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Social media will soon be able to predict epidemics and even judge the mental health of Australians

Image: Shutterstock.

Imagine knowing exactly when queues are going to form at medical centres and hospitals. And, even better, to know what treatment these people need before they are even examined.

Health managers could then plan on when to have more doctors rostered, what sort of drugs should be on the shelves and what type of equipment is needed.

Predicting the future has been an industry for thousands of years. The benefits are obvious: when to plant crops; when to move and when to stay; where the risks will be and what they look like.

Until now, the art has been hit and miss. The rise of social media, whether through Facebook, Twitter or other platforms, has created an almost instantaneously updated pool of information about people, their thoughts, actions and feelings.

The trick is being able to analyse millions of messages, tweets and posts, to quickly assess the mood and health of the nation.

A study in 2011 by researchers at the University of Bristol’s Intelligent Systems Laboratory, and published in the journal ACM Transactions on Intelligent Systems and Technology, used geo-tagged posts on Twitter as an early warning system.

What 50 million tweets can do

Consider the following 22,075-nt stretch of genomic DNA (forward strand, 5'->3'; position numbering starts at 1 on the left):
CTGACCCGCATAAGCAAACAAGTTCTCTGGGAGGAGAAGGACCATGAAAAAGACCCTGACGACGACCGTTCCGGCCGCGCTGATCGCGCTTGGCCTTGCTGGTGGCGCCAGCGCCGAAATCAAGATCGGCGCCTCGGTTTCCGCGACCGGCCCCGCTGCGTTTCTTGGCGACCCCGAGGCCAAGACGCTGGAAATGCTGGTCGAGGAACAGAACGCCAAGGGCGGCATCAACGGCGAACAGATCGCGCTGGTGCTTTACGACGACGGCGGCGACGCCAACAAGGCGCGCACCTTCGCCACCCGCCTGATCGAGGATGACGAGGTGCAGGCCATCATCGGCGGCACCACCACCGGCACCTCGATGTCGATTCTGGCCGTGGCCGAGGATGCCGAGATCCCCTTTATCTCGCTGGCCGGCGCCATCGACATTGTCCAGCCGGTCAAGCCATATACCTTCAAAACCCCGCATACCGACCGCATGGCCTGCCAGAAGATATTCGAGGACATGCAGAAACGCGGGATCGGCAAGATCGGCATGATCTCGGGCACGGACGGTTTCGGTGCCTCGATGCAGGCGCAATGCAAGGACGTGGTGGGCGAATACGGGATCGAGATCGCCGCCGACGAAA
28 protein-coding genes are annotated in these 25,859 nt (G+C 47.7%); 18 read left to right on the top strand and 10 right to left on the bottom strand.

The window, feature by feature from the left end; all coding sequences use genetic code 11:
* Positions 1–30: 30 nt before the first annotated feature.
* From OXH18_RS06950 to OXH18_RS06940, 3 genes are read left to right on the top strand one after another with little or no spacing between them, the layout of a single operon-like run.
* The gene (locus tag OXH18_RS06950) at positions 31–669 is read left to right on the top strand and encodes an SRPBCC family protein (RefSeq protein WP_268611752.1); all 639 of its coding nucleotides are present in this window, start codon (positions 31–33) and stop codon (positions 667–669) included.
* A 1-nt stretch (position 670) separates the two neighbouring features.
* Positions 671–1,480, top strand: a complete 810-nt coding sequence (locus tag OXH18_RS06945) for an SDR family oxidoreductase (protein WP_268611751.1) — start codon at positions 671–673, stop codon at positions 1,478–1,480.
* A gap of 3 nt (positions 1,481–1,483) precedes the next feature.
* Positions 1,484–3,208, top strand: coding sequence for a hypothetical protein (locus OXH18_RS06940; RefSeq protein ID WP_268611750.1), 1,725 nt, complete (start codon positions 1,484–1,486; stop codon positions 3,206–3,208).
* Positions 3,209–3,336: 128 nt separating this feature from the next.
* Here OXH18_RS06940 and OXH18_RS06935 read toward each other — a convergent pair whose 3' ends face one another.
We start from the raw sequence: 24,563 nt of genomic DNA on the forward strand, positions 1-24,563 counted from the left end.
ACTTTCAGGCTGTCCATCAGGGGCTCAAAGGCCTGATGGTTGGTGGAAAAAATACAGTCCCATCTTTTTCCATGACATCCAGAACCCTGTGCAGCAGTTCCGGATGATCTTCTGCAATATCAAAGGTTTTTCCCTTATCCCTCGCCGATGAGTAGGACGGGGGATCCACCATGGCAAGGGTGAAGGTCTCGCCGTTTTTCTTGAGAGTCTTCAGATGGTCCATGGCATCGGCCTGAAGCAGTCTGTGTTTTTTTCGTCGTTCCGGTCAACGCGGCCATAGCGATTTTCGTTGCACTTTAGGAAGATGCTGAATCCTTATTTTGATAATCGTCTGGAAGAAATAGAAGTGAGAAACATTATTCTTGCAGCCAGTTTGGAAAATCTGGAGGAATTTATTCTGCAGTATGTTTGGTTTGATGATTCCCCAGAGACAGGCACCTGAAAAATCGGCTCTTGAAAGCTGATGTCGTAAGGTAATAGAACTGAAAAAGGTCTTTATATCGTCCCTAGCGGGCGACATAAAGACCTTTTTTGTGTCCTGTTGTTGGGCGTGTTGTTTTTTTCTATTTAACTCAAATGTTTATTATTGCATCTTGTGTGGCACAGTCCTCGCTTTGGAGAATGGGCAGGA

The researchers looked at reports of flu-like symptoms, through the lens of the content of tweets. If people were talking about the flu or said they were showing symptoms that could be related to it, this got picked up, aggregated and analysed.

The idea was to see if an emerging epidemic could be uncovered faster than even local GPs and health centres because people were first talking about their symptoms online before seeking medical attention.

A database of more than 50 million geo-located tweets was created. This was then compared to official data from the UK’s National Health Service on flu incidence by region.

Human-only analysis was too frail to cope with such large amounts of data. Computer processing power and a series of algorithms judged which keywords were associated with a rise in the incidence of flu.

From this a model was created to predict how many people were about to, or were in the process of, coming down with the flu and how severe the illness was in a specific geographic area.

This geo-tagging of posts — labelling where the poster is — has led to a new wave of experimentation and research, according to Professor Nello Cristianini of the University of Bristol.

“Twitter, in particular, encouraged their 200 million users worldwide to make their posts, commonly known as tweets, publicly available as well as tagged with the user’s location,” he says.

“Our research has demonstrated a method, by using the content of Twitter, to track an event, when it occurs and the scale of it. We were able to turn geo-tagged user posts on the microblogging service of Twitter to topic-specific geolocated signals by selecting textual features that showed the content and understanding of the text.”

The current body of research using tweets to track illness rates led to the creation of the Flu Detector, shown here:

The detector, using Twitter feeds, is almost a real-time representation of the incidence of flu in several UK regions. While not everyone uses Twitter, there are enough users to make the results relevant.